Space

Astrophysicists have detected the formation of radioactive cobalt during a supernova explosion, lending credence to a corresponding theory of supernova explosions. 

The article's main author, Yevgeny Churazov (Space Research Institute of the Russian Academy of Sciences), and  co-authors, including Sergei Sazonov of the Space Research Institute and MIPT, reported the results of their analysis of data collected with the INTEGRAL gamma-ray orbital telescope, which they used to detect the radioactive isotope cobalt-56(56Co).



There are some massive galaxies out there, and we now know a little about their early life.Credit: Lauro Roger McAllister/Flickr, CC BY

By Edward Taylor, University of Melbourne

A piece of the galaxy formation puzzle may have fallen into place, thanks to a team of European and American astronomers peering into the depths of our early universe.

Astronomers have caught a glimpse of the earliest stages of massive galaxy construction - a dense galactic core blazing with the light of millions of newborn stars that are forming at a ferocious rate.

A fully developed elliptical galaxy is a gas-deficient gathering of ancient stars theorized to develop from the inside out, with a compact core marking its beginnings. Because the galactic core is so far away, the light of the forming galaxy that is observable from Earth was actually created 11 billion years ago, just 3 billion years after the Big Bang.


Where should we go, on Mars, to look for droplets and streaks of present day liquid water? You may have heard of the "warm seasonal flows", and the recent "swimming pools of bacteria". 

However,  there are several other promising ideas for habitats such as the "Flow like features", the advancing sand dunes bioreactor, and possibilities for life using the humidity of the night time air on Mars. It's an exciting field with many new discoveries and ideas every year, and it is hard to keep up with the developments.

New simulations hope to uncover the origin of the ultraviolet light that bathes the cosmos, helping scientists understand how galaxies were built.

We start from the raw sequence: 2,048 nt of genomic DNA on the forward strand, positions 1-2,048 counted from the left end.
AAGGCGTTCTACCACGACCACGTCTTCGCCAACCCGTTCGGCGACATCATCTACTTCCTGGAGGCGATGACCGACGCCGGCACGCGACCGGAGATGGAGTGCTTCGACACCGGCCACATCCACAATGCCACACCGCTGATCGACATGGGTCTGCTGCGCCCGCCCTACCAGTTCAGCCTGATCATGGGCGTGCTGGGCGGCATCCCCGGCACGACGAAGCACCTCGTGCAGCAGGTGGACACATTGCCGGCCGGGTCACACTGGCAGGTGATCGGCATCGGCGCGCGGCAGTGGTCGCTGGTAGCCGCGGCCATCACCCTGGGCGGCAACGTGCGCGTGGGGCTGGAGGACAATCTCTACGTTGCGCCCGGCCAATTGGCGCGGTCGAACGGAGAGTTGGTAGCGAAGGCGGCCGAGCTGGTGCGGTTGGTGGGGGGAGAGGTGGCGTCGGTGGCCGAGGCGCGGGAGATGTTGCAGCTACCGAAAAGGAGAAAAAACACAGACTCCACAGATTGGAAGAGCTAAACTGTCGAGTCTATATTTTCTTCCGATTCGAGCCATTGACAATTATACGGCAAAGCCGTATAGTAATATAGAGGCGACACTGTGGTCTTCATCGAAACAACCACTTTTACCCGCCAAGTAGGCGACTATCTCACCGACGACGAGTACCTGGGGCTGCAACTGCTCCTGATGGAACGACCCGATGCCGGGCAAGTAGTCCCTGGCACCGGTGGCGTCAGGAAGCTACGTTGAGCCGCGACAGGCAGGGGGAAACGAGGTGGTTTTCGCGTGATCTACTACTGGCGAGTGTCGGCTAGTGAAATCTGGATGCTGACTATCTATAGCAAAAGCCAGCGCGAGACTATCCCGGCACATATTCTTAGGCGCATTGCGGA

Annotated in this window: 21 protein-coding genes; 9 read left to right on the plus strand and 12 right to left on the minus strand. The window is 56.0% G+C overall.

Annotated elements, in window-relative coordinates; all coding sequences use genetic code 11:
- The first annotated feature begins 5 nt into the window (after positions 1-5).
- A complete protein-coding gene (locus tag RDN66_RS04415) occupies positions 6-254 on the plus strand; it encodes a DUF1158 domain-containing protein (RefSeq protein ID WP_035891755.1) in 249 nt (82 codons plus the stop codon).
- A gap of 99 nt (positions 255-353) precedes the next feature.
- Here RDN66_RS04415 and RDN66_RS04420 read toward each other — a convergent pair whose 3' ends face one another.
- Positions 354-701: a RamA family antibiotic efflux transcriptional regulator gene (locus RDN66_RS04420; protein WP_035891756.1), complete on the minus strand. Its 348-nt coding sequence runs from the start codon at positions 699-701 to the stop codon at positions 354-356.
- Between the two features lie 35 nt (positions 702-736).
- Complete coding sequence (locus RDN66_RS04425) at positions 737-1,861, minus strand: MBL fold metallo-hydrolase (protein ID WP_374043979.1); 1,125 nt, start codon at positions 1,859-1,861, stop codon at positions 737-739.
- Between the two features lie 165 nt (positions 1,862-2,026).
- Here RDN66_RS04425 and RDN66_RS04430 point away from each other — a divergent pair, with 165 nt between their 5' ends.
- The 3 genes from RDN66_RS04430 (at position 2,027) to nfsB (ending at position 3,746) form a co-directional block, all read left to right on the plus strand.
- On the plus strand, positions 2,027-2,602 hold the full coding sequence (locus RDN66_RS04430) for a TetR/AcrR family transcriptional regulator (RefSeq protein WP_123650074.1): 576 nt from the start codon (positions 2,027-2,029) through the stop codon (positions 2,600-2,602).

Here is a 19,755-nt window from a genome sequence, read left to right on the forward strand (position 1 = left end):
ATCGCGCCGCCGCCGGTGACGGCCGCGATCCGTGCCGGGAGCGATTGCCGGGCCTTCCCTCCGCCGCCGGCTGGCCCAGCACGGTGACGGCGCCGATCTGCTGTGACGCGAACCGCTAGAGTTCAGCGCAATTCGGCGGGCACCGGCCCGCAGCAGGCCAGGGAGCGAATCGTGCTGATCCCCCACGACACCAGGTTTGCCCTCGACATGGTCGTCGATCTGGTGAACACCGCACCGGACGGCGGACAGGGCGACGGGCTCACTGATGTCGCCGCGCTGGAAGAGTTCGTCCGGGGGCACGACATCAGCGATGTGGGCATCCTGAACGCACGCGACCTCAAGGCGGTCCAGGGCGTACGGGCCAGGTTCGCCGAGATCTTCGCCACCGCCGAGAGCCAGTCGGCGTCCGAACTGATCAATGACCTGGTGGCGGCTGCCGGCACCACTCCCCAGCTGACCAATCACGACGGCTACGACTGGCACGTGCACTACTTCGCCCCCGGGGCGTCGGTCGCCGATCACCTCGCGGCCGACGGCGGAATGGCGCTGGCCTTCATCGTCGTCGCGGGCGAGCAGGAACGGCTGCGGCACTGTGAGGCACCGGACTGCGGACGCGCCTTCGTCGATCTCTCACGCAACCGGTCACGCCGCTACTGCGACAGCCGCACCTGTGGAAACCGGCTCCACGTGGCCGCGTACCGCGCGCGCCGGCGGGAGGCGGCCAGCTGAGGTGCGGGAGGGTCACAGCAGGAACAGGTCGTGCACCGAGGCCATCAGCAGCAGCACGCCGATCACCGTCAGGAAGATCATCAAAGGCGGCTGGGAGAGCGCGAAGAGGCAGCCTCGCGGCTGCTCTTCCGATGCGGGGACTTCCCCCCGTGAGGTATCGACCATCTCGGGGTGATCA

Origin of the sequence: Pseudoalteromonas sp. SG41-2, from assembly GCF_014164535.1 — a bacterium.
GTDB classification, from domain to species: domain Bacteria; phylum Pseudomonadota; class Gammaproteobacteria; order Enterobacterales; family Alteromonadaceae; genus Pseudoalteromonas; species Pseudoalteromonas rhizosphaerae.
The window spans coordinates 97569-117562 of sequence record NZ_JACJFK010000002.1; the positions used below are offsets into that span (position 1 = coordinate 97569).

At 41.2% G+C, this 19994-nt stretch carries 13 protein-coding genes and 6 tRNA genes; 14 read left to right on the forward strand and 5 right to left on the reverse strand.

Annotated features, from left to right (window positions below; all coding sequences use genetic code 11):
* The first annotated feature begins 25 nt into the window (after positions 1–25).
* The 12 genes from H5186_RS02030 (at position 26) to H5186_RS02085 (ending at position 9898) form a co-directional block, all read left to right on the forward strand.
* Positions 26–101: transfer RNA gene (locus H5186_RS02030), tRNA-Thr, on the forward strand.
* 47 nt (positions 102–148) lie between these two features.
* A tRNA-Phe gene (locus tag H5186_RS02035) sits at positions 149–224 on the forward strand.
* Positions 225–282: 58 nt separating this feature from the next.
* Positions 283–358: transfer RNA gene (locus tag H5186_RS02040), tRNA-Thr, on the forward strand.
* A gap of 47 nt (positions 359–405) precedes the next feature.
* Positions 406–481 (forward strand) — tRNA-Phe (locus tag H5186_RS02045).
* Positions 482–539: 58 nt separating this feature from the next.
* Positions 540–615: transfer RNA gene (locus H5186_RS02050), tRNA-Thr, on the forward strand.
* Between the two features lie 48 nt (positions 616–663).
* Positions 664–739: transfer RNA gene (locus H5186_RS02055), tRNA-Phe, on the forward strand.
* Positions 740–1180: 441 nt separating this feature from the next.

"Which produces more light? A country's biggest cities or its many tiny towns?" asks Dr. Andrew Pontzen, University College London cosmologist and lead author of the study. "Cities are brighter, but towns are far more numerous. Understanding the balance would tell you something about the organisation of the country. We're posing a similar question about the universe: does ultraviolet light come from numerous but faint galaxies, or from a smaller number of quasars?" 


New research may help to solve the mystery of what caused a spectacular supernova in galaxy M82 11 million light years away.

The supernova, a giant explosion of a star and the closest one to the Earth in decades, was discovered earlier this year and new research into its cause used vast networks of radio telescopes in the UK and across Europe including the seven telescopes of e-MERLIN operated from The University of Manchester's Jodrell Bank Observatory. These enabled them to obtain extremely deep images revealing a lack of radio emission from the supernova.


Across Australia, catch Mars and Saturn around 8 pm local time.Source: Museum Victoria/Stellarium

By Tanya Hill, Museum Victoria

A new captured by the Wide Field Imager at ESO’s La Silla Observatory in Chile shows two dramatic star formation regions in the southern Milky Way. On the left is the star cluster NGC 3603, located 20,000 light-years away in the Carina–Sagittarius spiral arm of the Milky Way galaxy. On the right, about half as far from Earth, is a collection of glowing gas clouds known as NGC 3576.

Both were discovered by English astronomer John Herschel in 1834, during his three-year expedition to systematically survey the southern skies from near Cape Town. He described NGC 3603 as a remarkable object and thought that it might be a globular star cluster. Future studies showed that it is not an old globular, but a young open cluster, one of the richest known.

The Hypatia Catalog is the largest catalog ever produced for stellar compositions and seeks to help in understanding the properties of stars, how they form, and possible connections with orbiting planets.

Named after one of the first female astronomers, who lived ~350 A.D. in Alexandria, the digital catalog is a compilation of spectroscopic abundance data from 84 literature sources for 50 elements across 3,058 stars in the solar neighborhood, within 500 light years of the Sun. It essentially lists the compositions of stars, but only stars that are like the Sun – or F-, G-, or K-type (the Sun is a G-type star) – that are relatively near to the Sun. 


Astronomers have produced new maps of the material located between the stars in the Milky Way, which could move science closer to cracking a stardust puzzle nearly a century old.

 The researchers say their work demonstrates a new way of uncovering the location and eventually the composition of the interstellar medium—the material found in the vast expanse between star systems within a galaxy. 

This material includes dust and gas composed of atoms and molecules that are left behind when a star dies. The material also supplies the building blocks for new stars and planets.